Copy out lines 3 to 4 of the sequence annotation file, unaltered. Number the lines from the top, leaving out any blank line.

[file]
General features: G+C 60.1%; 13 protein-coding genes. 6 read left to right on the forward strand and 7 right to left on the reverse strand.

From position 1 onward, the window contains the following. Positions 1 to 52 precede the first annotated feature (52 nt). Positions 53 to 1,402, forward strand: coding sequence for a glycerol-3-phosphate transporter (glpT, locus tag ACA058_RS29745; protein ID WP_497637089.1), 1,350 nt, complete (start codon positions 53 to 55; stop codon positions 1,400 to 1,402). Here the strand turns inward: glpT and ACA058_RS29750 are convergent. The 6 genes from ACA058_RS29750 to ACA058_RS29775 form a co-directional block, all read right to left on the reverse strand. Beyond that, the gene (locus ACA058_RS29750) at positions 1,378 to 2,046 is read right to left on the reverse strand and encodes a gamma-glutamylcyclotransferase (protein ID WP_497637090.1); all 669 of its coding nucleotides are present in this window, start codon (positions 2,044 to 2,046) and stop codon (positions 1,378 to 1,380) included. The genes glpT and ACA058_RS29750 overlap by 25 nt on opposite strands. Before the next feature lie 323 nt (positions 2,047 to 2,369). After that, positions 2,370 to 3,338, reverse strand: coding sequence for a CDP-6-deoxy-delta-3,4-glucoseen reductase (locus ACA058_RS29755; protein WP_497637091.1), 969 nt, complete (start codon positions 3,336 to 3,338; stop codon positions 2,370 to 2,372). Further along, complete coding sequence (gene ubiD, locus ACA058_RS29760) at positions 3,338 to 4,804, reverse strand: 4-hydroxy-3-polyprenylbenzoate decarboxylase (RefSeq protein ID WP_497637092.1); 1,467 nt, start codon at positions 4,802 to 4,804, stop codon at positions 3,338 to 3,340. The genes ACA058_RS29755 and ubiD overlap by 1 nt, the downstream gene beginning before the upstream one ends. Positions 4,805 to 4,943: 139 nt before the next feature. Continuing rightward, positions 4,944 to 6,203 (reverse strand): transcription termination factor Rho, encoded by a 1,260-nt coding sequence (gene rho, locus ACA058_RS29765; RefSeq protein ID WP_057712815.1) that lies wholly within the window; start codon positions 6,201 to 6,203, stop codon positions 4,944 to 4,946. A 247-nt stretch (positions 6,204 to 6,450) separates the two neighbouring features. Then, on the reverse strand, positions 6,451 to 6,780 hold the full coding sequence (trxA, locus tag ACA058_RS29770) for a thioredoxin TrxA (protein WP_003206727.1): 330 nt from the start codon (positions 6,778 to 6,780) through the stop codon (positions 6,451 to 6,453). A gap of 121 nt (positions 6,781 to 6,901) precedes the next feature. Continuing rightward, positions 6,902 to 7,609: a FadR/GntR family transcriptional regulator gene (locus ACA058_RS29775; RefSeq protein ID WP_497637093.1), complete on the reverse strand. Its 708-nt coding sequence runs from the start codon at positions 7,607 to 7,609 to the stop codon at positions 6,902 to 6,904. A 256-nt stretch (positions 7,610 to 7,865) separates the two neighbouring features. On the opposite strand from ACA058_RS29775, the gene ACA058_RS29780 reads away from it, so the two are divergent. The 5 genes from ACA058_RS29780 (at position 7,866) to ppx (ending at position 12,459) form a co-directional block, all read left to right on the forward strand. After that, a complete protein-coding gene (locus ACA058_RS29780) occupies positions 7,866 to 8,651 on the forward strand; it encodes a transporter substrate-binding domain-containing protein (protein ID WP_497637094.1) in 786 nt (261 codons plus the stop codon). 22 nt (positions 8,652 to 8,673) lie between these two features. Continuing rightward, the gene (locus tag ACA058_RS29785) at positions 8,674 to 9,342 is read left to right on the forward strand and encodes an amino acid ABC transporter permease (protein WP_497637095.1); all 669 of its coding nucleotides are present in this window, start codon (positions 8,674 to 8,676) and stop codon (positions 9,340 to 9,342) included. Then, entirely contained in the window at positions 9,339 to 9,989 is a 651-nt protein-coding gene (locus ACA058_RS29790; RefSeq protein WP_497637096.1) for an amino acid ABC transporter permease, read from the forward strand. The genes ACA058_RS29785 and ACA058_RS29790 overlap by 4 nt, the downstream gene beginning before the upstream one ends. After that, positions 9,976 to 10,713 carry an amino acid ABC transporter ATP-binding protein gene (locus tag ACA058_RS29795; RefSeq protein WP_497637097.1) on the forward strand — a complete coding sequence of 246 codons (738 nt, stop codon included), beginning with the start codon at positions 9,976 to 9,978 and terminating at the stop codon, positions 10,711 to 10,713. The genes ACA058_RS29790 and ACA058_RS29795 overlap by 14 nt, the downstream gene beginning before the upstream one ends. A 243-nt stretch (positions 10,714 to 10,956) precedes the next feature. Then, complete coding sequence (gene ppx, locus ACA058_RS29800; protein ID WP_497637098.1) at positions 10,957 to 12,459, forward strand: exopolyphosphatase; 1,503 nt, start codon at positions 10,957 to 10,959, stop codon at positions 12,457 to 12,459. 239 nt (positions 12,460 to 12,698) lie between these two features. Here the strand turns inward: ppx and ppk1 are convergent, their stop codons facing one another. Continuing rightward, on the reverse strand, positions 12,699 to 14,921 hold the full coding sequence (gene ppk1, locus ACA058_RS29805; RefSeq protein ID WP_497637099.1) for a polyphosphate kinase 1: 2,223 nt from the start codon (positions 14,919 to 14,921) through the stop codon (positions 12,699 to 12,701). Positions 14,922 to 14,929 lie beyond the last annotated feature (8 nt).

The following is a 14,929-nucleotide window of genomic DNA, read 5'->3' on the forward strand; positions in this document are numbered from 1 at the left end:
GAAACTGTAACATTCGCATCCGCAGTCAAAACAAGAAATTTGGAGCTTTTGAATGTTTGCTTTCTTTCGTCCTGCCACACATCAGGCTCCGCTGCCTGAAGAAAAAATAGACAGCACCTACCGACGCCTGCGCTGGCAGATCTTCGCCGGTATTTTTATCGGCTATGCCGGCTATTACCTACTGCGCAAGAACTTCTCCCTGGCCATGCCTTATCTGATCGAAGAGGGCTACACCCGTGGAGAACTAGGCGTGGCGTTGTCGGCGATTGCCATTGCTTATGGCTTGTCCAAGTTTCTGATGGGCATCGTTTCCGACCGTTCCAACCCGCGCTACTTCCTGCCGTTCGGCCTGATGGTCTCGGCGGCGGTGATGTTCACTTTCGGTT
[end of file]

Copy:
The following is a 14,929-nucleotide window of genomic DNA, read 5'->3' on the forward strand; positions in this document are numbered from 1 at the left end:
GAAACTGTAACATTCGCATCCGCAGTCAAAACAAGAAATTTGGAGCTTTTGAATGTTTGCTTTCTTTCGTCCTGCCACACATCAGGCTCCGCTGCCTGAAGAAAAAATAGACAGCACCTACCGACGCCTGCGCTGGCAGATCTTCGCCGGTATTTTTATCGGCTATGCCGGCTATTACCTACTGCGCAAGAACTTCTCCCTGGCCATGCCTTATCTGATCGAAGAGGGCTACACCCGTGGAGAACTAGGCGTGGCGTTGTCGGCGATTGCCATTGCTTATGGCTTGTCCAAGTTTCTGATGGGCATCGTTTCCGACCGTTCCAACCCGCGCTACTTCCTGCCGTTCGGCCTGATGGTCTCGGCGGCGGTGATGTTCACTTTCGGTT